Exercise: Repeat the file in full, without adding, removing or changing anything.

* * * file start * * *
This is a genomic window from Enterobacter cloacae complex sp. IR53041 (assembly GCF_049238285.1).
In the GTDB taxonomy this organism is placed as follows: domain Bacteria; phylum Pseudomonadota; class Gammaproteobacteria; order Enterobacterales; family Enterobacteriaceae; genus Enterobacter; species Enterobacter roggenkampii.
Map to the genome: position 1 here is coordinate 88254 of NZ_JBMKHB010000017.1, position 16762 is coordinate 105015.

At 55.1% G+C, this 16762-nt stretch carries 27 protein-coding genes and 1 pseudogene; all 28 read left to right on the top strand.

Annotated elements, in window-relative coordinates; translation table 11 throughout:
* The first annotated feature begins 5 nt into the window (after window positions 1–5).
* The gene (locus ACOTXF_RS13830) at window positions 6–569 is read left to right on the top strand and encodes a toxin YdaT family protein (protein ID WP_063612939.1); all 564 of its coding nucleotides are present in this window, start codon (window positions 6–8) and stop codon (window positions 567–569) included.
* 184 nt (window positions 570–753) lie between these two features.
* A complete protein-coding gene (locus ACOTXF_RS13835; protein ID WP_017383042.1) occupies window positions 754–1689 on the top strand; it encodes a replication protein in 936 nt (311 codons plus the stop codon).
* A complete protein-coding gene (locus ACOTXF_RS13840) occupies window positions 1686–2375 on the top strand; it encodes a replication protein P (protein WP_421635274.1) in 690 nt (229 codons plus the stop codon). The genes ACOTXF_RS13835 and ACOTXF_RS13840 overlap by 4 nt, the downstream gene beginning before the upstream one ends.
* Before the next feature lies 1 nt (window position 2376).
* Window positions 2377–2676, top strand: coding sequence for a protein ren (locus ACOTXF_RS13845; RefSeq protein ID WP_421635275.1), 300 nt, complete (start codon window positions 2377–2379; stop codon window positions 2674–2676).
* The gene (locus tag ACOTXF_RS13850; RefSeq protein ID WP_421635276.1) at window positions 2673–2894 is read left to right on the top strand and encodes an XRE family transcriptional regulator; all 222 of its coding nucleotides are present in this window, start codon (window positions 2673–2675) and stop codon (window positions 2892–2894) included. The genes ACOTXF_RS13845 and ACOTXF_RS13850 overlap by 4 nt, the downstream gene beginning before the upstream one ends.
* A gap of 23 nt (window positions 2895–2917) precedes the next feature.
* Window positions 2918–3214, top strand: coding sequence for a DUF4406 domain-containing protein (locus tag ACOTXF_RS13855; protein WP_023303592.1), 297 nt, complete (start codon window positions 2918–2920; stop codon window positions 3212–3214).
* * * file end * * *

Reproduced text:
This is a genomic window from Enterobacter cloacae complex sp. IR53041 (assembly GCF_049238285.1).
In the GTDB taxonomy this organism is placed as follows: domain Bacteria; phylum Pseudomonadota; class Gammaproteobacteria; order Enterobacterales; family Enterobacteriaceae; genus Enterobacter; species Enterobacter roggenkampii.
Map to the genome: position 1 here is coordinate 88254 of NZ_JBMKHB010000017.1, position 16762 is coordinate 105015.

At 55.1% G+C, this 16762-nt stretch carries 27 protein-coding genes and 1 pseudogene; all 28 read left to right on the top strand.

Annotated elements, in window-relative coordinates; translation table 11 throughout:
* The first annotated feature begins 5 nt into the window (after window positions 1–5).
* The gene (locus ACOTXF_RS13830) at window positions 6–569 is read left to right on the top strand and encodes a toxin YdaT family protein (protein ID WP_063612939.1); all 564 of its coding nucleotides are present in this window, start codon (window positions 6–8) and stop codon (window positions 567–569) included.
* 184 nt (window positions 570–753) lie between these two features.
* A complete protein-coding gene (locus ACOTXF_RS13835; protein ID WP_017383042.1) occupies window positions 754–1689 on the top strand; it encodes a replication protein in 936 nt (311 codons plus the stop codon).
* A complete protein-coding gene (locus ACOTXF_RS13840) occupies window positions 1686–2375 on the top strand; it encodes a replication protein P (protein WP_421635274.1) in 690 nt (229 codons plus the stop codon). The genes ACOTXF_RS13835 and ACOTXF_RS13840 overlap by 4 nt, the downstream gene beginning before the upstream one ends.
* Before the next feature lies 1 nt (window position 2376).
* Window positions 2377–2676, top strand: coding sequence for a protein ren (locus ACOTXF_RS13845; RefSeq protein ID WP_421635275.1), 300 nt, complete (start codon window positions 2377–2379; stop codon window positions 2674–2676).
* The gene (locus tag ACOTXF_RS13850; RefSeq protein ID WP_421635276.1) at window positions 2673–2894 is read left to right on the top strand and encodes an XRE family transcriptional regulator; all 222 of its coding nucleotides are present in this window, start codon (window positions 2673–2675) and stop codon (window positions 2892–2894) included. The genes ACOTXF_RS13845 and ACOTXF_RS13850 overlap by 4 nt, the downstream gene beginning before the upstream one ends.
* A gap of 23 nt (window positions 2895–2917) precedes the next feature.
* Window positions 2918–3214, top strand: coding sequence for a DUF4406 domain-containing protein (locus tag ACOTXF_RS13855; protein WP_023303592.1), 297 nt, complete (start codon window positions 2918–2920; stop codon window positions 3212–3214).